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Jimenez v. United States

August 14, 2008

MARIA JIMENEZ, LOURDES JIMENEZ, AND JOSE JIMENEZ, PLAINTIFFS,
v.
UNITED STATES OF AMERICA, DEFENDANT.



The opinion of the court was delivered by: Robert M. Dow, Jr. United States District Judge

MEMORANDUM OPINION AND ORDER

ON MOTIONS IN LIMINE

The Court has before it several motions in limine filed by the parties in anticipation of trial. The Court will address each in turn.

I. Standard of Review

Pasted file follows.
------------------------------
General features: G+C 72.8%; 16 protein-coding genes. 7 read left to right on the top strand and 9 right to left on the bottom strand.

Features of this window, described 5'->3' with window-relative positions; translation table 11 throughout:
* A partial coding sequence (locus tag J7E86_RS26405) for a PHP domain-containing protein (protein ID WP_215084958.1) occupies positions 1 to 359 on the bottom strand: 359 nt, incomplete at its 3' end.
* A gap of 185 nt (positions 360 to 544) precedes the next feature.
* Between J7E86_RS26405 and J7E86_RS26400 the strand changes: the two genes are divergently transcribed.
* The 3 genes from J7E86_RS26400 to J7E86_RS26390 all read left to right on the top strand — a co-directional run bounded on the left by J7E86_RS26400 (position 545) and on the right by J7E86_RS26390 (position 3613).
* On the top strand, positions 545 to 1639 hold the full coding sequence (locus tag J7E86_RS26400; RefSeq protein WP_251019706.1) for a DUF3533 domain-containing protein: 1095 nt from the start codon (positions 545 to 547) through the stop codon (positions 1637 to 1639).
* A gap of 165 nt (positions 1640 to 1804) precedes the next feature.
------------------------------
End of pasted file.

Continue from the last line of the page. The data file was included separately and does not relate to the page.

District courts have broad discretion in ruling on evidentiary questions presented before trial on motions in limine. Jenkins v. Chrysler Motors Corp., 316 F.3d 663, 664 (7th Cir. 2002). The power to exclude evidence in limine derives from this Court's authority to manage trials. Luce v. United States, 469 U.S. 38, 41 n. 4 (1984). Evidence should be excluded in limine only where it is clearly inadmissible on all potential grounds. Id. "Unless evidence meets this high standard, evidentiary rulings should be deferred until trial so that questions of foundation, relevancy and potential prejudice may be resolved in proper context." Hawthorne Partners v. AT&T Techs., Inc., 831 F.Supp. 1398, 1400 (N.D. Ill. 1993). Thus, the party moving to exclude evidence in limine has the burden of establishing that the evidence is not admissible for any purpose. Id. Denial of a motion in limine does not mean that all evidence contemplated by the motion will be admitted at trial. Id. at 1401. Rather, denial simply means the court cannot determine whether the evidence in question should be excluded outside of the trial context. United States v. Connelly, 874 F.2d 412, 416 (7th Cir. 1989); Broom v. Bozell, Jacobs, Kenyon & Eckhardt, 867 F. Supp. 686, 690-91 (N.D. Ill. 1994). Accordingly, this Court will entertain objections as they arise at trial, even if the proffer falls within the scope of a denied motion in limine. See also Robenhorst v. Dematic Corp., 2008 WL 1766525, at *2 (N.D. Ill. April 14, 2008).